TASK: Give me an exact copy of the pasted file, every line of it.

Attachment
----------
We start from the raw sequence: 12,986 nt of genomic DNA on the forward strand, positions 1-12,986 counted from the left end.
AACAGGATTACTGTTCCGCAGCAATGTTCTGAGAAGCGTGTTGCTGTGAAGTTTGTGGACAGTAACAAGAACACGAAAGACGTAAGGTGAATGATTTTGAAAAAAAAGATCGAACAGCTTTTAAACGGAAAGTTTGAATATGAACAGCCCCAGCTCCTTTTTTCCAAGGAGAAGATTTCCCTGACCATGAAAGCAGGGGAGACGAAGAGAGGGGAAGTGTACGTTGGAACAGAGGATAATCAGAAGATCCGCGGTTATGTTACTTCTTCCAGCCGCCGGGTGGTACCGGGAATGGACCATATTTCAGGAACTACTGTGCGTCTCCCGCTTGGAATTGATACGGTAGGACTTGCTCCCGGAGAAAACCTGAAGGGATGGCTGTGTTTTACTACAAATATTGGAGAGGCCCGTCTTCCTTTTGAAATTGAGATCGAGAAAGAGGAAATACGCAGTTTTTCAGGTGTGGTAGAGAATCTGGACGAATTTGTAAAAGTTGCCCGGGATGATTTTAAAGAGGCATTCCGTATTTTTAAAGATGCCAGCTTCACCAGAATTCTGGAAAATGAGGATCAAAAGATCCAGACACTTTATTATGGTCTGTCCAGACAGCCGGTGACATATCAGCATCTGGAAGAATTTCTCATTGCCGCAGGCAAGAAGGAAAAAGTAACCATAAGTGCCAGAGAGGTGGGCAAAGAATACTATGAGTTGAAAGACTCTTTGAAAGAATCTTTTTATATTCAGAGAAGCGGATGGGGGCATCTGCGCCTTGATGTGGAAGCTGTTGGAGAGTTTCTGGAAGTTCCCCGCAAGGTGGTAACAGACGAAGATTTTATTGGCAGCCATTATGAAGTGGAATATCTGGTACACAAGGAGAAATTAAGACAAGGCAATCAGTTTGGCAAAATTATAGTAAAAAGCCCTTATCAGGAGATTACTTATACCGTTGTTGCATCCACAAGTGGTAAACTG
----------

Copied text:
We start from the raw sequence: 12,986 nt of genomic DNA on the forward strand, positions 1-12,986 counted from the left end.
AACAGGATTACTGTTCCGCAGCAATGTTCTGAGAAGCGTGTTGCTGTGAAGTTTGTGGACAGTAACAAGAACACGAAAGACGTAAGGTGAATGATTTTGAAAAAAAAGATCGAACAGCTTTTAAACGGAAAGTTTGAATATGAACAGCCCCAGCTCCTTTTTTCCAAGGAGAAGATTTCCCTGACCATGAAAGCAGGGGAGACGAAGAGAGGGGAAGTGTACGTTGGAACAGAGGATAATCAGAAGATCCGCGGTTATGTTACTTCTTCCAGCCGCCGGGTGGTACCGGGAATGGACCATATTTCAGGAACTACTGTGCGTCTCCCGCTTGGAATTGATACGGTAGGACTTGCTCCCGGAGAAAACCTGAAGGGATGGCTGTGTTTTACTACAAATATTGGAGAGGCCCGTCTTCCTTTTGAAATTGAGATCGAGAAAGAGGAAATACGCAGTTTTTCAGGTGTGGTAGAGAATCTGGACGAATTTGTAAAAGTTGCCCGGGATGATTTTAAAGAGGCATTCCGTATTTTTAAAGATGCCAGCTTCACCAGAATTCTGGAAAATGAGGATCAAAAGATCCAGACACTTTATTATGGTCTGTCCAGACAGCCGGTGACATATCAGCATCTGGAAGAATTTCTCATTGCCGCAGGCAAGAAGGAAAAAGTAACCATAAGTGCCAGAGAGGTGGGCAAAGAATACTATGAGTTGAAAGACTCTTTGAAAGAATCTTTTTATATTCAGAGAAGCGGATGGGGGCATCTGCGCCTTGATGTGGAAGCTGTTGGAGAGTTTCTGGAAGTTCCCCGCAAGGTGGTAACAGACGAAGATTTTATTGGCAGCCATTATGAAGTGGAATATCTGGTACACAAGGAGAAATTAAGACAAGGCAATCAGTTTGGCAAAATTATAGTAAAAAGCCCTTATCAGGAGATTACTTATACCGTTGTTGCATCCACAAGTGGTAAACTG